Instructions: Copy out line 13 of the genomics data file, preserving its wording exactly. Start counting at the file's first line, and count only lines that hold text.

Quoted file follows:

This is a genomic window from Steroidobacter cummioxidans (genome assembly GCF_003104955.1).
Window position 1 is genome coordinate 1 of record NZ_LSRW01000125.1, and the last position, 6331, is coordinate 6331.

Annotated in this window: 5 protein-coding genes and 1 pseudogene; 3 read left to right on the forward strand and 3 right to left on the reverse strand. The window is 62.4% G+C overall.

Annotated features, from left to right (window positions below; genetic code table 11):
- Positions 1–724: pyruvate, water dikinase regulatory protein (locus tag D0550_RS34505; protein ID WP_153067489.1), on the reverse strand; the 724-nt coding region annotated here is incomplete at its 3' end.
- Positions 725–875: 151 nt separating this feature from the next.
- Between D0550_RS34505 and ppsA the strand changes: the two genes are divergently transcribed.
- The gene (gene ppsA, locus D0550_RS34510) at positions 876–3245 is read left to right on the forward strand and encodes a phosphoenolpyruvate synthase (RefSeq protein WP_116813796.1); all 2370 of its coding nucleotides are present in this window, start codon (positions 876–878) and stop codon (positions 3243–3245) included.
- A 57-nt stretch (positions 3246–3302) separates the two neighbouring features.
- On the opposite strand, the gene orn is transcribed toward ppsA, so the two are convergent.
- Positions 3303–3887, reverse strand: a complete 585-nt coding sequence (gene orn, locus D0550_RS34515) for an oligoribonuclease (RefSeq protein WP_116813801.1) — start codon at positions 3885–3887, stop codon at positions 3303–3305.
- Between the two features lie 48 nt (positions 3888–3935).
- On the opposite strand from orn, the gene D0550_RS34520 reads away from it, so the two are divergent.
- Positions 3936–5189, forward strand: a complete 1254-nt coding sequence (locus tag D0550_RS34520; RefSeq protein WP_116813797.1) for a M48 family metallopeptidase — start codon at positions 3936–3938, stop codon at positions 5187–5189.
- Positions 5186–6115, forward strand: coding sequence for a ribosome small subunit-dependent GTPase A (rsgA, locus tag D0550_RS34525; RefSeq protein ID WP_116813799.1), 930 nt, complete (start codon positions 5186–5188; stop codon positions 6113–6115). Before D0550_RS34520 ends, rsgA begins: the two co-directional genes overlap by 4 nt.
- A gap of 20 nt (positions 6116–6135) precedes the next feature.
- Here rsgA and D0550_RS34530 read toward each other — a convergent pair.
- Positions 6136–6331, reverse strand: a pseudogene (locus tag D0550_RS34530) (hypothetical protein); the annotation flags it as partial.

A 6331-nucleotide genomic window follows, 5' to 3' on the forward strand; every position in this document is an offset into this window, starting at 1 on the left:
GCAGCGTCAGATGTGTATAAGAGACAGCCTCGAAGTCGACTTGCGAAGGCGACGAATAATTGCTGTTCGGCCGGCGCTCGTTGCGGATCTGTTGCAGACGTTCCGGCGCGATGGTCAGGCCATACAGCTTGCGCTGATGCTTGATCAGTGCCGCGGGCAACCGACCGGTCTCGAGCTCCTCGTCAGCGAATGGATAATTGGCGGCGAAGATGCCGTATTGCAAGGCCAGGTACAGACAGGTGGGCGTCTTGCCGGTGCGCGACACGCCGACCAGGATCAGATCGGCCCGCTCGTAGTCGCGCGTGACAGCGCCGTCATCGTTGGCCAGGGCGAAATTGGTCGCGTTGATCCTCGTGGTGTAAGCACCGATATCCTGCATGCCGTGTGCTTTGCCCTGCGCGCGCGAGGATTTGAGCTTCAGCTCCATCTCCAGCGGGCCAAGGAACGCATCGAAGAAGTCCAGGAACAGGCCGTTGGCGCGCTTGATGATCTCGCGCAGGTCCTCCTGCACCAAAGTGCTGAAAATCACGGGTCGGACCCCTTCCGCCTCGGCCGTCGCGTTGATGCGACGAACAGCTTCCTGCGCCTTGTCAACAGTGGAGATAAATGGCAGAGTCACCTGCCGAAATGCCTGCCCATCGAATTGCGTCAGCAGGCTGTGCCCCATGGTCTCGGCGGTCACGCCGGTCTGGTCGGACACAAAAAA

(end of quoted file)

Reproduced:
- On the opposite strand from orn, the gene D0550_RS34520 reads away from it, so the two are divergent.